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The Problem: rising damp and replastering damp and salt-contaminated walls

A Victorian terraced house in Whitstable was suffering from rising damp and salt damage in the living room. The period property is built of single skin brickwork, and in some areas – such as below the front facing window – the walls had become particularly saturated with damp. The plasterwork had also been damaged throughout by dampness and salts, so was in need of full replacement – some 40m2.

The Solution: quick and clean treatment with the Dryzone System

As carrying out remedial works would prevent use of the room and disrupt family life, a quicker solution was sought. The Dryzone System was chosen for its speed and efficacy. The commonly used method of sand/cement replastering can take up to 4 – 6 weeks before final redecoration can be completed. Replastering to full height was also decided upon as this would be quickest and provide a clean finish throughout – ensuring the room was protected for years to come.

Damp and salt protection

The plaster was fully removed and Dryzone damp-proofing cream injected near the base of the wall all around the room. This powerful treatment permeates through even fully saturated mortar and brick, and cures to form a highly effective barrier to rising damp.

For carrying out the replastering, Dryshield cream was first applied to the walls by brush. This stops the growth of strong salt crystals on the surface of the walls as they dry out. The cream is usually left to soak in for 30 minutes, however where the walls were very damp it was left for an hour.

Fit plasterboard around uneven walls, chimney breasts and windows

While Dryshield was left to prime the walls, the plasterboard was trimmed to size. Holes must be cut for any sockets or fixtures, and trimmed for details such as windowsills. Where one section of wall was narrower at the top, upper and lower sections of board were cut and joined for easier installation. Plasterboard was also cut to fit around the chimney breast detail.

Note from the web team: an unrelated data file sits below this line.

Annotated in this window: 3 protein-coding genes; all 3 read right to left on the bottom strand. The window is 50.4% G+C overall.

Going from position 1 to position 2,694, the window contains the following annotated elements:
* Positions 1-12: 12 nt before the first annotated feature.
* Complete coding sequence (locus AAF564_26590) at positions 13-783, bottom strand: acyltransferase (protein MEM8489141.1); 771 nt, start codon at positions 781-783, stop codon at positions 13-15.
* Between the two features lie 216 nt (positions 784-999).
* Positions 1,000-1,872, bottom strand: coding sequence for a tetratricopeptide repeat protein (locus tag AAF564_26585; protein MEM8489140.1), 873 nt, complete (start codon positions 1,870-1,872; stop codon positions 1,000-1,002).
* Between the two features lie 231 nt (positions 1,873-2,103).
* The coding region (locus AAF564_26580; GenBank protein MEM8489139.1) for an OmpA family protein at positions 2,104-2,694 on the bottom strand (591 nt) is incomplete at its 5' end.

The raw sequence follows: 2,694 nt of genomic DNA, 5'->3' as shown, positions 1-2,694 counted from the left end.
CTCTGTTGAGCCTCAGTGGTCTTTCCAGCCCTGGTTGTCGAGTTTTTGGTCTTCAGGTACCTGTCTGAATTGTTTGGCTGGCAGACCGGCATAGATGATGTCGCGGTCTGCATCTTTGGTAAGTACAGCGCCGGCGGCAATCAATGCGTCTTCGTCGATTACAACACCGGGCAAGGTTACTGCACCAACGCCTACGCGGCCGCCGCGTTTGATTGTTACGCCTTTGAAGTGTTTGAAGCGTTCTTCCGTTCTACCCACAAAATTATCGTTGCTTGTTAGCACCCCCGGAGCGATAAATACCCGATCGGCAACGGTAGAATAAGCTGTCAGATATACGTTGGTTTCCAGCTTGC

Once the plasterboard was readied, Drygrip adhesive was dabbed on to the reverse of the boards. This is built up so that an air gap is formed between the damp walls and the plasterboard. The glue is damp and salt resistant, and when applied to even highly saturated masonry primed with Dryshield it will form a secure bond.

Positioning plugs were used to ensure the boards formed a smooth surface. Once in place the walls were ready for a skim coat of plaster. The treatment had taken just a half day to complete, with only decorating to follow. The contractor was pleased with the system as it had been straightforward to carry out and easy to fix up.

No more damp with the Dryzone System

After the Dryzone System was installed use the room was quickly regained and there have been no further issues with rising dampness. The homeowners were pleased with the swift turnaround, and that the Dryzone System provided a wholly effective treatment for their home.